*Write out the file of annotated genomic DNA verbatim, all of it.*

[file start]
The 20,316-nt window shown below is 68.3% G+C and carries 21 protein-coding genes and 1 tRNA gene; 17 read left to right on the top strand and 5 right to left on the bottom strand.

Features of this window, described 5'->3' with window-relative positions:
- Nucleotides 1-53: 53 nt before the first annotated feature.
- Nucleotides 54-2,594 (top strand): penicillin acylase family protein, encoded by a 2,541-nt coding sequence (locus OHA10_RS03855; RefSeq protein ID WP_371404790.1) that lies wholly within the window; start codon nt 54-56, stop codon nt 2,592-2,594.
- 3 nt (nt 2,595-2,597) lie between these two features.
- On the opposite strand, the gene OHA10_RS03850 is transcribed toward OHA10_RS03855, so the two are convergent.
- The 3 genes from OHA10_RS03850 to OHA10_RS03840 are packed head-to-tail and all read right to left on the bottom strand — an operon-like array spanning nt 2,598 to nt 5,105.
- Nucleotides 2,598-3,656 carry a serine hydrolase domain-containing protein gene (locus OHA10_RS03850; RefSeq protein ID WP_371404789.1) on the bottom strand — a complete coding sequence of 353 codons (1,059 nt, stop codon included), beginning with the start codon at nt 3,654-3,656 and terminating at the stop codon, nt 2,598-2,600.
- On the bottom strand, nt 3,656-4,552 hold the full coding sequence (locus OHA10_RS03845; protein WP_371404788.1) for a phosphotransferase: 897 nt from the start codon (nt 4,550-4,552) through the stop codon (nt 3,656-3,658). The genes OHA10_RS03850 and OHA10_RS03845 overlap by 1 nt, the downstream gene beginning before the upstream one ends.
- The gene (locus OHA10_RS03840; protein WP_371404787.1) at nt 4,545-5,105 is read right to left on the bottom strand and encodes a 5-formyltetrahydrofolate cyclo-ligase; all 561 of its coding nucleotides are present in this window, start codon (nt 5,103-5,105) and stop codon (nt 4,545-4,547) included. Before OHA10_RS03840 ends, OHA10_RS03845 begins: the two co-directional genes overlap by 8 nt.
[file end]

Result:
The 20,316-nt window shown below is 68.3% G+C and carries 21 protein-coding genes and 1 tRNA gene; 17 read left to right on the top strand and 5 right to left on the bottom strand.

Features of this window, described 5'->3' with window-relative positions:
- Nucleotides 1-53: 53 nt before the first annotated feature.
- Nucleotides 54-2,594 (top strand): penicillin acylase family protein, encoded by a 2,541-nt coding sequence (locus OHA10_RS03855; RefSeq protein ID WP_371404790.1) that lies wholly within the window; start codon nt 54-56, stop codon nt 2,592-2,594.
- 3 nt (nt 2,595-2,597) lie between these two features.
- On the opposite strand, the gene OHA10_RS03850 is transcribed toward OHA10_RS03855, so the two are convergent.
- The 3 genes from OHA10_RS03850 to OHA10_RS03840 are packed head-to-tail and all read right to left on the bottom strand — an operon-like array spanning nt 2,598 to nt 5,105.
- Nucleotides 2,598-3,656 carry a serine hydrolase domain-containing protein gene (locus OHA10_RS03850; RefSeq protein ID WP_371404789.1) on the bottom strand — a complete coding sequence of 353 codons (1,059 nt, stop codon included), beginning with the start codon at nt 3,654-3,656 and terminating at the stop codon, nt 2,598-2,600.
- On the bottom strand, nt 3,656-4,552 hold the full coding sequence (locus OHA10_RS03845; protein WP_371404788.1) for a phosphotransferase: 897 nt from the start codon (nt 4,550-4,552) through the stop codon (nt 3,656-3,658). The genes OHA10_RS03850 and OHA10_RS03845 overlap by 1 nt, the downstream gene beginning before the upstream one ends.
- The gene (locus OHA10_RS03840; protein WP_371404787.1) at nt 4,545-5,105 is read right to left on the bottom strand and encodes a 5-formyltetrahydrofolate cyclo-ligase; all 561 of its coding nucleotides are present in this window, start codon (nt 5,103-5,105) and stop codon (nt 4,545-4,547) included. Before OHA10_RS03840 ends, OHA10_RS03845 begins: the two co-directional genes overlap by 8 nt.